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Dear fellow investors, 

A couple of weeks ago, our firm was in attendance at the London Value Investor Conference. It’s an annual event that hosts investors from across the world with their view of what they find attractive. Author and investor Richard Oldfield reminded me and the audience that my father had presented on Simon Property Group (SPG) the year prior. In effect, the bar was set high.

Our team built a presentation to discuss the attractiveness of oil and coal stocks. It was titled “Fossilized Value in a Crazy World,” and we highlighted what we believe will be rewarding investments in oil stocks like Ovintiv (OVV), APA Corp. (APA), Strathcona Resources (SCR.TO) and coals stocks like Whitehaven Coal (WHC.AX) and Thungela Resources (TGA.L).

For investors who do not work in the investment business directly, there is a commonly used term: P.A. P.A. is short for personal account. You will often hear things from people like, “Oh, I own XYZ stock in my P.A.”

At one point in my presentation, while presenting on the coal stocks, I decided to shame the professionals in our industry for a particular reason. Thungela Resources would be a classic example of what a London-based portfolio manager would have owned in the past. The business has 60% of its market capitalization sitting in cash. It trades at seven times what analysts’ consensus expects this year in free cash flow, producing a little over 10% return on equity (ROE). If they used half of their cash in a buyback, you would eliminate about 25% of the shares outstanding. This would take the ROE to about 13% for a business currently trading at .8 times book value.

Again, it is classically attractive, particularly to a London-based value investor. However, they don’t own this stock for their customers because of issues like climate risks, ESG, or the UNPRI (for a definition, see link: https://www.unpri.org/). In some cases, their customers have come to them and told them not to own coal stocks. In most cases, the marketing people at these firms (who really run these firms) went to the portfolio management teams and told them they would no longer own these because they could raise much more capital by avoiding them and pleasing all investors. Never forget that our industry is good at raising money and not as good at investing, on average.

I told the audience it was a shame they were unwilling to purchase stocks like Thungela, no matter which side of the political aisle they came from. I told them it was a disgrace that they wouldn’t own it for their customers while they instead buy it in their own P.A. I told them this was a conflict.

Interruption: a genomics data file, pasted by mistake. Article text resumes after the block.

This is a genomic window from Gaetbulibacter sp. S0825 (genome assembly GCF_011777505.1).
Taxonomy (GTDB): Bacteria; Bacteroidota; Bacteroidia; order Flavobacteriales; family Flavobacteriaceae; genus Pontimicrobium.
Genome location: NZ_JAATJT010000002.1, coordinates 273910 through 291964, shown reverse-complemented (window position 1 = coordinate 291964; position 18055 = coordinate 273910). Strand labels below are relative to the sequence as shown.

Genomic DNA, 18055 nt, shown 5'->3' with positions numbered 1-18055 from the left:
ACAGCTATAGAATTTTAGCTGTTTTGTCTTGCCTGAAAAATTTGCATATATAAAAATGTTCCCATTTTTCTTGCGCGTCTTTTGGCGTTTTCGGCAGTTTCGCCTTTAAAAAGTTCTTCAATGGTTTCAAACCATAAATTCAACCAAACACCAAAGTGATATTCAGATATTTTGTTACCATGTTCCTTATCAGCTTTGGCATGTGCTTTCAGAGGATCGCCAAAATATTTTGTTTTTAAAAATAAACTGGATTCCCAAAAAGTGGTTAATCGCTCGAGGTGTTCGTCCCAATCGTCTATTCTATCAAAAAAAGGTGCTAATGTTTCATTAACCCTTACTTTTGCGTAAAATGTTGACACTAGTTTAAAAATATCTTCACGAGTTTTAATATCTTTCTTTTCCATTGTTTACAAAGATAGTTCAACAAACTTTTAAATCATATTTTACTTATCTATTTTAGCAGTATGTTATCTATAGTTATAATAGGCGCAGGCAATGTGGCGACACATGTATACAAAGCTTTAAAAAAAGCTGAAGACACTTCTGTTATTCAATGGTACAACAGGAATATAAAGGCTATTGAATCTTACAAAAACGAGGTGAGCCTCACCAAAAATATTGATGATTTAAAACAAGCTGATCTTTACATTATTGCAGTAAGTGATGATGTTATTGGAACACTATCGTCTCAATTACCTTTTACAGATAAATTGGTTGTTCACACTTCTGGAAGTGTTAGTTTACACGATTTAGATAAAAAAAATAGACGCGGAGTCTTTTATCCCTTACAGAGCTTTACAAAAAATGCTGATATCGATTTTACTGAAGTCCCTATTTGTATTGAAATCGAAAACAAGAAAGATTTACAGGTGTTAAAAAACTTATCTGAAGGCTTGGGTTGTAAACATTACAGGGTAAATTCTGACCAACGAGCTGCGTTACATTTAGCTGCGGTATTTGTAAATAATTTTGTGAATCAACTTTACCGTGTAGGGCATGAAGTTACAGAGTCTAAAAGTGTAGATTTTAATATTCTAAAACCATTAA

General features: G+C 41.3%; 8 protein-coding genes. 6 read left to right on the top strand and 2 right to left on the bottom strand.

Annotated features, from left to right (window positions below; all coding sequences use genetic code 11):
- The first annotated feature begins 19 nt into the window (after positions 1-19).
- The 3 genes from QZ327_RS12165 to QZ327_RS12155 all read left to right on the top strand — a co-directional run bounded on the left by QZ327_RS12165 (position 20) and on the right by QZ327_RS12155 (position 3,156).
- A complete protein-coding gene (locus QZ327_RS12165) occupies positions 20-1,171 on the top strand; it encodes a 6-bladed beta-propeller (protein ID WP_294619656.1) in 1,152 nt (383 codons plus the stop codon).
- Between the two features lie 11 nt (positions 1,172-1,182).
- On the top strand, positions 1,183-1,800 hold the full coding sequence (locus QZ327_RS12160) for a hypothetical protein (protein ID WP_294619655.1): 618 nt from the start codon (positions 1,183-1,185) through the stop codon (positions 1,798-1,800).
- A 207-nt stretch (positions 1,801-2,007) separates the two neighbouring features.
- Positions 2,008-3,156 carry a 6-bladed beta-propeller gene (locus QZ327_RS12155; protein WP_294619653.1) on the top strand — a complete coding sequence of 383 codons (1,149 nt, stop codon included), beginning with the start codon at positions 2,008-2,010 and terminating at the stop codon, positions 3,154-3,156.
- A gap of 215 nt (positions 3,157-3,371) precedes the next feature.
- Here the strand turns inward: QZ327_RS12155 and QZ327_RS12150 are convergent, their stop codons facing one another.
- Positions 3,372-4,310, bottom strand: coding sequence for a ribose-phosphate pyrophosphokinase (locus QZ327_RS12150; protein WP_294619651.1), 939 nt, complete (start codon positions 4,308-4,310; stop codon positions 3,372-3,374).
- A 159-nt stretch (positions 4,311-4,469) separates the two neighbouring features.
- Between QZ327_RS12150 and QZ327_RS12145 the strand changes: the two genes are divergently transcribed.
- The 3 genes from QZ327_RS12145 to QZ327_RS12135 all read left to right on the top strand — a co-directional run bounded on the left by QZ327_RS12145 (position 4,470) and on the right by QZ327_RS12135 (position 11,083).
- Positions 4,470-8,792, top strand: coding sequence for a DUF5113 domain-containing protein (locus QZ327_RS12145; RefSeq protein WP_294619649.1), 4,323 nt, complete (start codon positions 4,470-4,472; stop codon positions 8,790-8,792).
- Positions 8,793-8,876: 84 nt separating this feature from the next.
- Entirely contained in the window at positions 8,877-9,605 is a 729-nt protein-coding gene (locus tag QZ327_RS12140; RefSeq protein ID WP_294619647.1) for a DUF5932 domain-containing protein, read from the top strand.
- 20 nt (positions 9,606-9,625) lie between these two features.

While we know this conflict is ever-present, I believe it is much larger than one would assume. After my talk that day, about seven individuals came up to me. They were all professionals working in the investment business and they said they were one of those people I spoke of. Their firm doesn’t allow them to own names like Thungela for their customers, so they own it in their P.A. Humorously, I let them know that all we own is our mutual funds alongside our investors. Our funds are our P.A.!

We will call this the P.A. conflict because it is both a spiritual and an ethical issue for our industry. To highlight the spiritual issue, you need to go no further than the first gospel of the New Testament. Matthew 6:21 says, “For where your treasure is, there your heart will be also.”

We should want customers of the investment industry to get good outcomes. Good outcomes come from good processes and aligned incentives. With US markets being the rage of the investment world, we believe that the professionals in our industry own a different portfolio than they recommend to their customers. In other words, they may get a different outcome than their customers. Regulation will never fix ethical issues.

The investment industry used to be dominated by stockbrokers who told you and sold you one thing but did something very different with their own investments. Today, the investment management industry is no different. They tell you and sell you a portfolio but get paid on the value of the assets while many times they do something else with their own investments. It’s just like Solomon said, “What has been is what will be, and what has been done is what will be done, and there is nothing new under the sun.” The idea that we are doing something far better as an industry is a myth, and it just shows how dangerous the P.A. conflict is for investors first and our industry last.

Fear stock market failure,

Cole Smead, CFA

The information contained in this missive represents Smead Capital Management’s opinions, and should not be construed as personalized or individualized investment advice and are subject to change. Past performance is no guarantee of future results. Cole Smead, CFA, CEO and Portfolio Manager, wrote this article. It should not be assumed that investing in any securities mentioned above will or will not be profitable. Portfolio composition is subject to change at any time and references to specific securities, industries and sectors in this letter are not recommendations to purchase or sell any particular security. Current and future portfolio holdings are subject to risk. In preparing this document, SCM has relied upon and assumed, without independent verification, the accuracy and completeness of all information available from public sources. A list of all recommendations made by Smead Capital Management within the past twelve-month period is available upon request.

©2024 Smead Capital Management, Inc. All rights reserved.

This Missive and others are available at www.smeadcap.com.

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